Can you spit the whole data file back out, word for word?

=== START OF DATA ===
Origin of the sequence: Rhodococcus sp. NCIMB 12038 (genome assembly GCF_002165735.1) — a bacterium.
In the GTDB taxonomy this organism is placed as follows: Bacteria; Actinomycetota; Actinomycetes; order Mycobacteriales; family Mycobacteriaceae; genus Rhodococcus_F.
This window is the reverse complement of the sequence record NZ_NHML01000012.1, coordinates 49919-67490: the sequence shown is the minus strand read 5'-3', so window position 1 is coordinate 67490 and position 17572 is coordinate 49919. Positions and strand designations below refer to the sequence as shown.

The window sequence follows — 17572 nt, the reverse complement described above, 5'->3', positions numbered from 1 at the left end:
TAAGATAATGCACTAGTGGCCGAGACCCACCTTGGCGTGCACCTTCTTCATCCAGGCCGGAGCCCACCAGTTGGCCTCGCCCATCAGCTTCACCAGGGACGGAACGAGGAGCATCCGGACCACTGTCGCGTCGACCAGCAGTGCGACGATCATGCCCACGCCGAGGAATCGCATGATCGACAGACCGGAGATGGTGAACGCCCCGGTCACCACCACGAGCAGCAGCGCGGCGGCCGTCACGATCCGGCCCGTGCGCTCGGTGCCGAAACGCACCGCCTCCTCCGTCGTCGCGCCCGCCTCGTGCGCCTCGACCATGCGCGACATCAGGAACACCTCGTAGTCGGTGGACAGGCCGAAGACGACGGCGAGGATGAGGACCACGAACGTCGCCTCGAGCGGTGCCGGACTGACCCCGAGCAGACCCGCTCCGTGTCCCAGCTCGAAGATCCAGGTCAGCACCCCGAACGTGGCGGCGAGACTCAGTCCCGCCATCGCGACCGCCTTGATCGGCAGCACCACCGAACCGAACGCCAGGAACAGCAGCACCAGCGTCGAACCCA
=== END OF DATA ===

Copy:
Origin of the sequence: Rhodococcus sp. NCIMB 12038 (genome assembly GCF_002165735.1) — a bacterium.
In the GTDB taxonomy this organism is placed as follows: Bacteria; Actinomycetota; Actinomycetes; order Mycobacteriales; family Mycobacteriaceae; genus Rhodococcus_F.
This window is the reverse complement of the sequence record NZ_NHML01000012.1, coordinates 49919-67490: the sequence shown is the minus strand read 5'-3', so window position 1 is coordinate 67490 and position 17572 is coordinate 49919. Positions and strand designations below refer to the sequence as shown.

The window sequence follows — 17572 nt, the reverse complement described above, 5'->3', positions numbered from 1 at the left end:
TAAGATAATGCACTAGTGGCCGAGACCCACCTTGGCGTGCACCTTCTTCATCCAGGCCGGAGCCCACCAGTTGGCCTCGCCCATCAGCTTCACCAGGGACGGAACGAGGAGCATCCGGACCACTGTCGCGTCGACCAGCAGTGCGACGATCATGCCCACGCCGAGGAATCGCATGATCGACAGACCGGAGATGGTGAACGCCCCGGTCACCACCACGAGCAGCAGCGCGGCGGCCGTCACGATCCGGCCCGTGCGCTCGGTGCCGAAACGCACCGCCTCCTCCGTCGTCGCGCCCGCCTCGTGCGCCTCGACCATGCGCGACATCAGGAACACCTCGTAGTCGGTGGACAGGCCGAAGACGACGGCGAGGATGAGGACCACGAACGTCGCCTCGAGCGGTGCCGGACTGACCCCGAGCAGACCCGCTCCGTGTCCCAGCTCGAAGATCCAGGTCAGCACCCCGAACGTGGCGGCGAGACTCAGTCCCGCCATCGCGACCGCCTTGATCGGCAGCACCACCGAACCGAACGCCAGGAACAGCAGCACCAGCGTCGAACCCA